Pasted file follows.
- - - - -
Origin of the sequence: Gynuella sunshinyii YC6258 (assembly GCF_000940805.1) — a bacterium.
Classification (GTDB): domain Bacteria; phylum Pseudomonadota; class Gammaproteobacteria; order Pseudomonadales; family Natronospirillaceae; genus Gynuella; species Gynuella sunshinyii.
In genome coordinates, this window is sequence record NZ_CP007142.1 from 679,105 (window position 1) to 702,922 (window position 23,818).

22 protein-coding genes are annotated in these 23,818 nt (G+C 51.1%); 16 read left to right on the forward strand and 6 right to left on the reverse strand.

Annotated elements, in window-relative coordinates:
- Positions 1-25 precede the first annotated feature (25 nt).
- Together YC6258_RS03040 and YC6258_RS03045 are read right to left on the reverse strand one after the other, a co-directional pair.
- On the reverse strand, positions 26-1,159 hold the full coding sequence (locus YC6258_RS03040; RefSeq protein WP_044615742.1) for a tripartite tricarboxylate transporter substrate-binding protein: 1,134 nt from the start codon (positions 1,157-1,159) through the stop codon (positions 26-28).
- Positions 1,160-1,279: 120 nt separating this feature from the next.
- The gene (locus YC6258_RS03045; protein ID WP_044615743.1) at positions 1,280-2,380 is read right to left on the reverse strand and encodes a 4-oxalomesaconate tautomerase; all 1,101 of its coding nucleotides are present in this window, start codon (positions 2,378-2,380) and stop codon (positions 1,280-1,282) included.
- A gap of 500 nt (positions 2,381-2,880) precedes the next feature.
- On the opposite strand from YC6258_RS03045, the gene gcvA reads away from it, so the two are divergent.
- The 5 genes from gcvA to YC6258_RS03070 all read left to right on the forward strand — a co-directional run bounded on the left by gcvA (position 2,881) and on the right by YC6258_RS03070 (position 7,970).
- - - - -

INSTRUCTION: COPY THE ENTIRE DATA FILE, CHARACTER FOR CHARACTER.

Origin of the sequence: Gynuella sunshinyii YC6258 (assembly GCF_000940805.1) — a bacterium.
Classification (GTDB): domain Bacteria; phylum Pseudomonadota; class Gammaproteobacteria; order Pseudomonadales; family Natronospirillaceae; genus Gynuella; species Gynuella sunshinyii.
In genome coordinates, this window is sequence record NZ_CP007142.1 from 679,105 (window position 1) to 702,922 (window position 23,818).

22 protein-coding genes are annotated in these 23,818 nt (G+C 51.1%); 16 read left to right on the forward strand and 6 right to left on the reverse strand.

Annotated elements, in window-relative coordinates:
- Positions 1-25 precede the first annotated feature (25 nt).
- Together YC6258_RS03040 and YC6258_RS03045 are read right to left on the reverse strand one after the other, a co-directional pair.
- On the reverse strand, positions 26-1,159 hold the full coding sequence (locus YC6258_RS03040; RefSeq protein WP_044615742.1) for a tripartite tricarboxylate transporter substrate-binding protein: 1,134 nt from the start codon (positions 1,157-1,159) through the stop codon (positions 26-28).
- Positions 1,160-1,279: 120 nt separating this feature from the next.
- The gene (locus YC6258_RS03045; protein ID WP_044615743.1) at positions 1,280-2,380 is read right to left on the reverse strand and encodes a 4-oxalomesaconate tautomerase; all 1,101 of its coding nucleotides are present in this window, start codon (positions 2,378-2,380) and stop codon (positions 1,280-1,282) included.
- A gap of 500 nt (positions 2,381-2,880) precedes the next feature.
- On the opposite strand from YC6258_RS03045, the gene gcvA reads away from it, so the two are divergent.
- The 5 genes from gcvA to YC6258_RS03070 all read left to right on the forward strand — a co-directional run bounded on the left by gcvA (position 2,881) and on the right by YC6258_RS03070 (position 7,970).